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Friday trip - long report

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March 23, 2014 01:53AM
I had an amazing day at the springs on Friday. Hit the road from LA early - the whole LA basin was fogged in, complete pea soup. Even when I started the climb up the Cajon pass to the high desert, it was still fogged in, and it would be hazy still in the Apple Valley as I drove to the springs. But I found the sun there.

Bowen Ranch Road has been made less sandy and less wash-boarded by the rains. The drive was not difficult. Until you get to the Ranch: the drive down to the parking area is as bad as it has ever been. Worse, probably (I have 4WD and had a bit of trouble climbing out at the end of the day; a mistake of where I placed my tires or how much gas I gave the engine, but still...I don’t know how folks with city slicker cars do it, but they always seem to be fine). I arrived at the Ranch at 8am. No sign of the caretaker, so I paid my entrance fee to the box and watched some big fat lizards, one without a tail, run around on the ranch house front-screen windows. I saw a bunch of these lizards throughout the day, and several without tails. I made my way to the parking and there was no one there. No cars, no campers. I was surprised: it was the spring equinox and the moon still 2/3rd full - I was sure it would bring out the campers and springers. I got myself ready - it was just about 50 degrees, but sunny, warm enough finally for a free hike if you are hardy. Just before I stripped nude, I sensed some movement and noticed a woman hiking up the trail back to the ranch. As she passed, I told her I was surprised to see her as there were no cars. She told me I must be an early riser, and that I would have the springs to myself for there was no one at the springs but herself during the night and one man who had been down there several days. And then she kept on walking. She looked familiar to me from a past early morning visit; I guess she is local, no car needed.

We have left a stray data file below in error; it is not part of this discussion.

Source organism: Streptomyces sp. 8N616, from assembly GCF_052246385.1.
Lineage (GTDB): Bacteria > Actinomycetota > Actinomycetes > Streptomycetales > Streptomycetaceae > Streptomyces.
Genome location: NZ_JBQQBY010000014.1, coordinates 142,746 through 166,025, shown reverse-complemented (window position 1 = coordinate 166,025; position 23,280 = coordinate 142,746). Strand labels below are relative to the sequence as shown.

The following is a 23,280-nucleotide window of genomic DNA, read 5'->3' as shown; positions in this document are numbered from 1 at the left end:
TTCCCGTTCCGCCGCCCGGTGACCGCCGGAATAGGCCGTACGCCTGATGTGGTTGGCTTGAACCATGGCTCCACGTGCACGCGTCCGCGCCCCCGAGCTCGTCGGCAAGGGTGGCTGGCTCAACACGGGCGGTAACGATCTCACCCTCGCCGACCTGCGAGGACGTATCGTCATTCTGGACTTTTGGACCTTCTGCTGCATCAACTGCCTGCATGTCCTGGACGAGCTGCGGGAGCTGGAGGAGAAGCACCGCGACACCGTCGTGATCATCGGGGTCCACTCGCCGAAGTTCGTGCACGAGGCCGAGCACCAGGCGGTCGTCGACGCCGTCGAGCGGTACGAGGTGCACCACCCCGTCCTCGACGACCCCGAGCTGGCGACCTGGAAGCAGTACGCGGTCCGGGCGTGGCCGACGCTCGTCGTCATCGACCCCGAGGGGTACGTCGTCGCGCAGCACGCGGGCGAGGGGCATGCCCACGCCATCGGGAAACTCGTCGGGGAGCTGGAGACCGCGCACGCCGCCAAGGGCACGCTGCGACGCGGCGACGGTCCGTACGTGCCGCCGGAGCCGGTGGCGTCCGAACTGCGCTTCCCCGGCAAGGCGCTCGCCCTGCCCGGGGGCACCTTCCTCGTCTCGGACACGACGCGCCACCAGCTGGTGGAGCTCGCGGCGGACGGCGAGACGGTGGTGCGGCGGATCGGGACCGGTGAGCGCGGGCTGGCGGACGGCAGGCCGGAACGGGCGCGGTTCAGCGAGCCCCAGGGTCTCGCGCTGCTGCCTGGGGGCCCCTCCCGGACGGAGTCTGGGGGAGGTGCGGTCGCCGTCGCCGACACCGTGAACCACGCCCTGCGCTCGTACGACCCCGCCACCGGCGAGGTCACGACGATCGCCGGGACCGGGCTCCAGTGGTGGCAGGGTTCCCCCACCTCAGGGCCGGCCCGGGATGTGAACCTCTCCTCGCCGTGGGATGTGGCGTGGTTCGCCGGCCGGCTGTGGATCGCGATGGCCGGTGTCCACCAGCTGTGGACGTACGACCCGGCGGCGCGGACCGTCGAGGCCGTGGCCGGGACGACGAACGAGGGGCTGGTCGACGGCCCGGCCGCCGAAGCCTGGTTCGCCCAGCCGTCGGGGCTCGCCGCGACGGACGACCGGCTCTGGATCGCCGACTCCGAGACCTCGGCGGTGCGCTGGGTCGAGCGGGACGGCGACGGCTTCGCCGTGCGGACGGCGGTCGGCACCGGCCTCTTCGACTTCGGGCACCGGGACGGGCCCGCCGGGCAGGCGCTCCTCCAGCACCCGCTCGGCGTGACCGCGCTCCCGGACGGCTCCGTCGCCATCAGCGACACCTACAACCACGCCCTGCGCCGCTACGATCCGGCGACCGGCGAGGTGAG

I was immediately amazed as I drove to the Ranch and then hiked down to the creek by how green things are in the desert right now. The rains did their work. Even with the drought. And the flowers are popping out everywhere! Mostly yellow, but also blue and purple. Perhaps most amazing was the small area near the ranch where a fire burned a few years back. It was lush now with new growth. It will only be this way out there for a short while. This greenness. I recommend that you see it before the desert returns to its dry ways, to its browns and sands. There was so much life and so many smells, and new sounds, birds I don’t normally hear down there all along the hike.

It was also beautiful to hear the rush of the creek when I got to that point in the hike, louder and stronger now that it has rained. I arrived creek-side to some amount of trash on the beach (at the end of the day a new friend and I hiked out all of the baggable trash there - lots of bottles and empty cans of Hormel chili and whatever the F*** people just leave like pigs. Actually I like pigs a lot more than these people so...! I filled one big garbage bag, the woman I was with took a smaller bag. Strangely, a lot of the trash on the beach was already in small plastic bags, 5 or 6 of them, but just left there). There are also some bigger things scattered on the hill on the Bowen Ranch side - a cooler, a sleeping bag - and of course big things like roller coolers that idiots have just left as junk on the nude beach on the springs side. There is a BBQ on the grass near the meadow (!). Someone had tied up some food in a bag in a tree, and towels hung nearby: they belonged to no one, just left there.